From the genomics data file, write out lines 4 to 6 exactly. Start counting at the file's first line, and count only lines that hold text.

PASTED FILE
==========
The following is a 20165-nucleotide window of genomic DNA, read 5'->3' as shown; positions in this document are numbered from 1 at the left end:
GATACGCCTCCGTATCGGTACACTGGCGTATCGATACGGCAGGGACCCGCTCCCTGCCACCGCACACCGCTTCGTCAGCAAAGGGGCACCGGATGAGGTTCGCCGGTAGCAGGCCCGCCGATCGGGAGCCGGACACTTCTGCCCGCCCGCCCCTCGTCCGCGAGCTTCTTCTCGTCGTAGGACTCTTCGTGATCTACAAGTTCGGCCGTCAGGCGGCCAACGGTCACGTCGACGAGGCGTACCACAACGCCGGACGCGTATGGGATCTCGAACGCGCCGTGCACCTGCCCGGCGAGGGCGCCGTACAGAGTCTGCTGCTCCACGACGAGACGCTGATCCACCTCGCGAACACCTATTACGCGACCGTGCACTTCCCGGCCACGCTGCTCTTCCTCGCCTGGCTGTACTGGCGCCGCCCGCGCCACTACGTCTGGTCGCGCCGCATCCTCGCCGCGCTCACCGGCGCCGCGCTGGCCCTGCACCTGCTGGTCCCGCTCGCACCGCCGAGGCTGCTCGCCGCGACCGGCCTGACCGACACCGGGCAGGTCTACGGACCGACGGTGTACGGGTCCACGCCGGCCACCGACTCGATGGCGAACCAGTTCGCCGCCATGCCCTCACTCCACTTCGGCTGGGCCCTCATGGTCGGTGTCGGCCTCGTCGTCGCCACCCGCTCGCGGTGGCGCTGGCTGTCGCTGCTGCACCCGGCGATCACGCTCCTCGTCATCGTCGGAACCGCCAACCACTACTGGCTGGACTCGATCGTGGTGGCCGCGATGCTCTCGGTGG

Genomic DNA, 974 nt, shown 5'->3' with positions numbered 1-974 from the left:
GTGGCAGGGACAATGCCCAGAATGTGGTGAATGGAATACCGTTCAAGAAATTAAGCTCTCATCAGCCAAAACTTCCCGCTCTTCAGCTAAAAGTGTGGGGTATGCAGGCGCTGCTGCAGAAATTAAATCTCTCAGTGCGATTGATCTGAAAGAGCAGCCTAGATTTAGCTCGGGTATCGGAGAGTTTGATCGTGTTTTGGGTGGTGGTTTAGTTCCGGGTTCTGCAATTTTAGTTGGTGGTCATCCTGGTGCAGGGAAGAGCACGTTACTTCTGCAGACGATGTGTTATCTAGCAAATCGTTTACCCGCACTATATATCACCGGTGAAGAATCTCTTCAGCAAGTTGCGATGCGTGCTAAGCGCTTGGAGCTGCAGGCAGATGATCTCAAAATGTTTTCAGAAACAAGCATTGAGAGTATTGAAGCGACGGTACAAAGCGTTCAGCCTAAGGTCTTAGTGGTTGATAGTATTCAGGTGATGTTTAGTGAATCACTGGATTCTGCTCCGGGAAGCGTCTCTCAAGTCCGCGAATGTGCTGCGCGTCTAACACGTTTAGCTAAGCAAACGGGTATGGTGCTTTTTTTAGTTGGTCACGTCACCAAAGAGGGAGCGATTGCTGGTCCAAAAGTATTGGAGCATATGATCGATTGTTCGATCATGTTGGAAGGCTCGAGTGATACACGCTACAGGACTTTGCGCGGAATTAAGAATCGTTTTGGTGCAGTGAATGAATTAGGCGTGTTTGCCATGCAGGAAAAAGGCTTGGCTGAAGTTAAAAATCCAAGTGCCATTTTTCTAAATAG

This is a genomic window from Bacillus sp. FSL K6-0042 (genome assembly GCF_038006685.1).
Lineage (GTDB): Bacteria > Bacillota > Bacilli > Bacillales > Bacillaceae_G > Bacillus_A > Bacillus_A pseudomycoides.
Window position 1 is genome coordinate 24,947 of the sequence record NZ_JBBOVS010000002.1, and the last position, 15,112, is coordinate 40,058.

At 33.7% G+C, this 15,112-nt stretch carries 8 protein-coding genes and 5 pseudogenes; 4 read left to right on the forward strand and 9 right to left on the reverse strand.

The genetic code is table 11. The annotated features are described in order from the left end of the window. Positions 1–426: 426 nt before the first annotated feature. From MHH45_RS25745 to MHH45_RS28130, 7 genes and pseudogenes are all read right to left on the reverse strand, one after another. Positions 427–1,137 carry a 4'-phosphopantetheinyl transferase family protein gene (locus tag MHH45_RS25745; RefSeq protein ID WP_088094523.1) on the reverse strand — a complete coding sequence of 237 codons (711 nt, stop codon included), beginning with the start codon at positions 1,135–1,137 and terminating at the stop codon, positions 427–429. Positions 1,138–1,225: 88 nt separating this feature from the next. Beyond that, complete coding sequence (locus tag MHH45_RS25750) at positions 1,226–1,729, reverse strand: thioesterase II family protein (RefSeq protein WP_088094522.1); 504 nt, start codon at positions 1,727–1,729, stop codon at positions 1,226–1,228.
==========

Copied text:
GTGGCAGGGACAATGCCCAGAATGTGGTGAATGGAATACCGTTCAAGAAATTAAGCTCTCATCAGCCAAAACTTCCCGCTCTTCAGCTAAAAGTGTGGGGTATGCAGGCGCTGCTGCAGAAATTAAATCTCTCAGTGCGATTGATCTGAAAGAGCAGCCTAGATTTAGCTCGGGTATCGGAGAGTTTGATCGTGTTTTGGGTGGTGGTTTAGTTCCGGGTTCTGCAATTTTAGTTGGTGGTCATCCTGGTGCAGGGAAGAGCACGTTACTTCTGCAGACGATGTGTTATCTAGCAAATCGTTTACCCGCACTATATATCACCGGTGAAGAATCTCTTCAGCAAGTTGCGATGCGTGCTAAGCGCTTGGAGCTGCAGGCAGATGATCTCAAAATGTTTTCAGAAACAAGCATTGAGAGTATTGAAGCGACGGTACAAAGCGTTCAGCCTAAGGTCTTAGTGGTTGATAGTATTCAGGTGATGTTTAGTGAATCACTGGATTCTGCTCCGGGAAGCGTCTCTCAAGTCCGCGAATGTGCTGCGCGTCTAACACGTTTAGCTAAGCAAACGGGTATGGTGCTTTTTTTAGTTGGTCACGTCACCAAAGAGGGAGCGATTGCTGGTCCAAAAGTATTGGAGCATATGATCGATTGTTCGATCATGTTGGAAGGCTCGAGTGATACACGCTACAGGACTTTGCGCGGAATTAAGAATCGTTTTGGTGCAGTGAATGAATTAGGCGTGTTTGCCATGCAGGAAAAAGGCTTGGCTGAAGTTAAAAATCCAAGTGCCATTTTTCTAAATAG

This is a genomic window from Bacillus sp. FSL K6-0042 (genome assembly GCF_038006685.1).
Lineage (GTDB): Bacteria > Bacillota > Bacilli > Bacillales > Bacillaceae_G > Bacillus_A > Bacillus_A pseudomycoides.